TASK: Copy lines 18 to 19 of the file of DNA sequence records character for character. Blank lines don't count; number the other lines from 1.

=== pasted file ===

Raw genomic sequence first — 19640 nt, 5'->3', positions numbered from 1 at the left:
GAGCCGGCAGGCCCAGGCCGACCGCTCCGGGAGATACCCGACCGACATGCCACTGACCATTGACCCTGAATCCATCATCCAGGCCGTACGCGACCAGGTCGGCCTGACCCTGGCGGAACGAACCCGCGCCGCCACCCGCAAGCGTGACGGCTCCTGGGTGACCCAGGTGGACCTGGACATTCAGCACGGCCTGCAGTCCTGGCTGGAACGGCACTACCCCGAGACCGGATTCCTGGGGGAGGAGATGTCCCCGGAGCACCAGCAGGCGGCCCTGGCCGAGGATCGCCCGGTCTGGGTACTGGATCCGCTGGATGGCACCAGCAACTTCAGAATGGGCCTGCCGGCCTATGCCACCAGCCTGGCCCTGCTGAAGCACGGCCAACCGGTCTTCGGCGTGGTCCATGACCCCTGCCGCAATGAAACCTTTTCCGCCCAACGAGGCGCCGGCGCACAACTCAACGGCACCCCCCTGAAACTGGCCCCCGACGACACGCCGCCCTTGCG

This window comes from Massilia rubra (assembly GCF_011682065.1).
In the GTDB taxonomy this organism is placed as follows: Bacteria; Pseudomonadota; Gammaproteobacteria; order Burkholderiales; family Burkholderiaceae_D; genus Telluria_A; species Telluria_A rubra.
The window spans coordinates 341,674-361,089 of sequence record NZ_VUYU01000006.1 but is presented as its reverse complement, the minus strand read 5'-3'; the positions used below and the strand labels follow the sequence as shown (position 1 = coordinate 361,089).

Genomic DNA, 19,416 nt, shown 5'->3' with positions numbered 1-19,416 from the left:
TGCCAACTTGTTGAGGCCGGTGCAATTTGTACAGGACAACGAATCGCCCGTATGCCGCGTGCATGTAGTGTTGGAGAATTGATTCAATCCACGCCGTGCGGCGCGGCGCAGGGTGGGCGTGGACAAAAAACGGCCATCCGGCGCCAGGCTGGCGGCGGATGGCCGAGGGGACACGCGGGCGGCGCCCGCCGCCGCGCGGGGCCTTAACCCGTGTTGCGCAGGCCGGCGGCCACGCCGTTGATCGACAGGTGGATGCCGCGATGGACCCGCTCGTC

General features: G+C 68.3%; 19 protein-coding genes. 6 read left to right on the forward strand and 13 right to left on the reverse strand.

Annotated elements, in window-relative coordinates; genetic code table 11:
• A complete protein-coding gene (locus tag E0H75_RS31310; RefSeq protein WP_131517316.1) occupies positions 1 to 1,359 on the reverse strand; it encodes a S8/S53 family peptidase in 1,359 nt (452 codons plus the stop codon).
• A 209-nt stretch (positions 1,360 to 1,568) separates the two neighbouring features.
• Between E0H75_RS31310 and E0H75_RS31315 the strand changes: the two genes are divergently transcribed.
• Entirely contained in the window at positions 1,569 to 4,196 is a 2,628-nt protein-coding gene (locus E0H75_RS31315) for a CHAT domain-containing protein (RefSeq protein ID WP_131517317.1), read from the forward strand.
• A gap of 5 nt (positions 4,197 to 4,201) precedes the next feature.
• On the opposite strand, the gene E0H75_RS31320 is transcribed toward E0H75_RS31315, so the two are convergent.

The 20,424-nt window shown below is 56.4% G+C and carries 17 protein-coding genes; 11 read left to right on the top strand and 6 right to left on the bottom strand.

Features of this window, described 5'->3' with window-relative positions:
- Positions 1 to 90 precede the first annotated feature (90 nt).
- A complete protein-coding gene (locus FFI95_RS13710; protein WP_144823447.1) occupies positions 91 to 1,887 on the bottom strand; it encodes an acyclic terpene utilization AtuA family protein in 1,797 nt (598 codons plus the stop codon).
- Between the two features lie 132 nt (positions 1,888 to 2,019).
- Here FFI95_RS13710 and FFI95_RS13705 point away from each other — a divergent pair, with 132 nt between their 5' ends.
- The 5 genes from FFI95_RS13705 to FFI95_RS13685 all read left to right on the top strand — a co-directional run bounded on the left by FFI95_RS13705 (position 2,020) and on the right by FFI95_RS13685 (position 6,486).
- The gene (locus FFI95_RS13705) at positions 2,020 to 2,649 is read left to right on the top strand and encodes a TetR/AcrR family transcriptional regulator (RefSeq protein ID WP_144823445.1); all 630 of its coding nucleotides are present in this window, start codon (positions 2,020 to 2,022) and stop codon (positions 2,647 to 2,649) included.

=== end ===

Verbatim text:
- Positions 1 to 90 precede the first annotated feature (90 nt).
- A complete protein-coding gene (locus FFI95_RS13710; protein WP_144823447.1) occupies positions 91 to 1,887 on the bottom strand; it encodes an acyclic terpene utilization AtuA family protein in 1,797 nt (598 codons plus the stop codon).